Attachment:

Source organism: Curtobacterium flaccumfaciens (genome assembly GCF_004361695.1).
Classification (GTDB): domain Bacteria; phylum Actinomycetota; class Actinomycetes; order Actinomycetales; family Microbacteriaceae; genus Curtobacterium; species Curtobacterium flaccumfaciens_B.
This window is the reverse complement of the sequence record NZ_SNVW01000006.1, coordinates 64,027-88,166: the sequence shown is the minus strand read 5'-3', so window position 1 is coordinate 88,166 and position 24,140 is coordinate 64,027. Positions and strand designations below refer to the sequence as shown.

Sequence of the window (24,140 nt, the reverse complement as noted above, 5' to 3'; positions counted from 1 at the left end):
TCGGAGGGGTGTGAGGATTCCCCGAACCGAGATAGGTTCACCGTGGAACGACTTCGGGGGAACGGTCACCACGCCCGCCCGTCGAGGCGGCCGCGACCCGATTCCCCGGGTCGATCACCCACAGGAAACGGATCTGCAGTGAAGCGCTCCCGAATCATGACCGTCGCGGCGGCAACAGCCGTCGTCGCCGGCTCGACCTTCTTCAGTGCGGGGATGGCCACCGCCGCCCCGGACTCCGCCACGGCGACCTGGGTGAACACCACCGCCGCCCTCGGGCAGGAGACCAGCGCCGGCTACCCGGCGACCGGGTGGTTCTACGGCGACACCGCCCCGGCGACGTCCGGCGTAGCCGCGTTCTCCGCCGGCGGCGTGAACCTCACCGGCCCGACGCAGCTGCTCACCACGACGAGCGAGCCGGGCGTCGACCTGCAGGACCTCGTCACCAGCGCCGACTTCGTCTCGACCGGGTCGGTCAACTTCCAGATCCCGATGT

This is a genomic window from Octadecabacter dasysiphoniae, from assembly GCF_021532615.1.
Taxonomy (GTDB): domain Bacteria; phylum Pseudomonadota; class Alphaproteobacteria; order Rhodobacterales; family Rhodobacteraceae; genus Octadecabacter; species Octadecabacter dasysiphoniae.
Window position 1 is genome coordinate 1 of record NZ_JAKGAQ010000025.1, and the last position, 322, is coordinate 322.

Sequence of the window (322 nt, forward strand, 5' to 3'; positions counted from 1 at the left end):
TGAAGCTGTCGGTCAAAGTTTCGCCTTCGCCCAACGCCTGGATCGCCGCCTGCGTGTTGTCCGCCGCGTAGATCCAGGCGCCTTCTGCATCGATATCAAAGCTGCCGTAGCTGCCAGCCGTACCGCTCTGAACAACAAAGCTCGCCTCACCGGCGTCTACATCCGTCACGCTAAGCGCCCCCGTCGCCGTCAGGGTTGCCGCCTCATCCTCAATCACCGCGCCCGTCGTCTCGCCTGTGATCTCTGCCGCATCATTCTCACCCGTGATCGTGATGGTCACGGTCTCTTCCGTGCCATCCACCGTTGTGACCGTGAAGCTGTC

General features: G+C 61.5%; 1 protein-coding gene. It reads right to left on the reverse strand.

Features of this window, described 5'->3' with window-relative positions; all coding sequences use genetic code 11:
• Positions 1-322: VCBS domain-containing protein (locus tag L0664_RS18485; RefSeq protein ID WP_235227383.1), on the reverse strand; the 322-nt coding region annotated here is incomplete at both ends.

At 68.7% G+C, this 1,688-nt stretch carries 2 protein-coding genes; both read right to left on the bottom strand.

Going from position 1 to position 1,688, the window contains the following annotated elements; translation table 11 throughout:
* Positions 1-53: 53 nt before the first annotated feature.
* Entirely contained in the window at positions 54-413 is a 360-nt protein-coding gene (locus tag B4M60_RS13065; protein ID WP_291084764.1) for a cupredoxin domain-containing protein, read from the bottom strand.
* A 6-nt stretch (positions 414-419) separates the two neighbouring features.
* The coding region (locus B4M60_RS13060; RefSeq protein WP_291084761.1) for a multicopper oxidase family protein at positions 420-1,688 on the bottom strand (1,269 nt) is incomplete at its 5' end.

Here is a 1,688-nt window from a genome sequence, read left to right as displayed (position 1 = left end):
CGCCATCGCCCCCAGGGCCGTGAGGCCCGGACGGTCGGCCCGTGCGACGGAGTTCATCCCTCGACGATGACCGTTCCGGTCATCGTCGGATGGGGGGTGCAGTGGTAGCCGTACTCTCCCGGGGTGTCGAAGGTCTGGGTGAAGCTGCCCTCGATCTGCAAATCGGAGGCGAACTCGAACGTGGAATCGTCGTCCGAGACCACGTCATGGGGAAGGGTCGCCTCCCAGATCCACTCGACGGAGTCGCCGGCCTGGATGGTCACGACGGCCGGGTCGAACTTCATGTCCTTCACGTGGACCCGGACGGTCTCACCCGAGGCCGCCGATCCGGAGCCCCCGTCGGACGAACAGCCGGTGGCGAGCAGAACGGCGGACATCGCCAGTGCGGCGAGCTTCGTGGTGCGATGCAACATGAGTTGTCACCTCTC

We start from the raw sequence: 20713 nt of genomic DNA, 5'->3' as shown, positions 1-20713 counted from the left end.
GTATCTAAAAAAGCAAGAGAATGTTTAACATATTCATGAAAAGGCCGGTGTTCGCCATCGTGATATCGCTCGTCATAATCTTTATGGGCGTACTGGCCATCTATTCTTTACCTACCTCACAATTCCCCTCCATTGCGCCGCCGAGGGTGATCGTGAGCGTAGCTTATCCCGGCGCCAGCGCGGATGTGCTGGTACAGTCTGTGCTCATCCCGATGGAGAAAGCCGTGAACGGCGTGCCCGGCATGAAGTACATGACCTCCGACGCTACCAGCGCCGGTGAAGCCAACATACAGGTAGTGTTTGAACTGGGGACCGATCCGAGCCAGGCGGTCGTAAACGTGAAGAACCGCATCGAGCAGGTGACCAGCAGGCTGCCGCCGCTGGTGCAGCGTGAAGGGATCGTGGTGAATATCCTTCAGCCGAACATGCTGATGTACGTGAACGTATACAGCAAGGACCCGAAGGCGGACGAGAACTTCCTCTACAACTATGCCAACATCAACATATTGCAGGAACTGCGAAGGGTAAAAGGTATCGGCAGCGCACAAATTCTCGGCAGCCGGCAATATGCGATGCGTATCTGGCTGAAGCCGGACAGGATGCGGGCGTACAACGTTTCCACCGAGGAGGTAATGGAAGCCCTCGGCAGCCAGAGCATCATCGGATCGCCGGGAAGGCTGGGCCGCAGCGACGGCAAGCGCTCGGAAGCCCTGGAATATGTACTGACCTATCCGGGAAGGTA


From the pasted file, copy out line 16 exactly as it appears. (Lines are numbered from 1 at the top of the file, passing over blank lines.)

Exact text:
* Positions 1-53: 53 nt before the first annotated feature.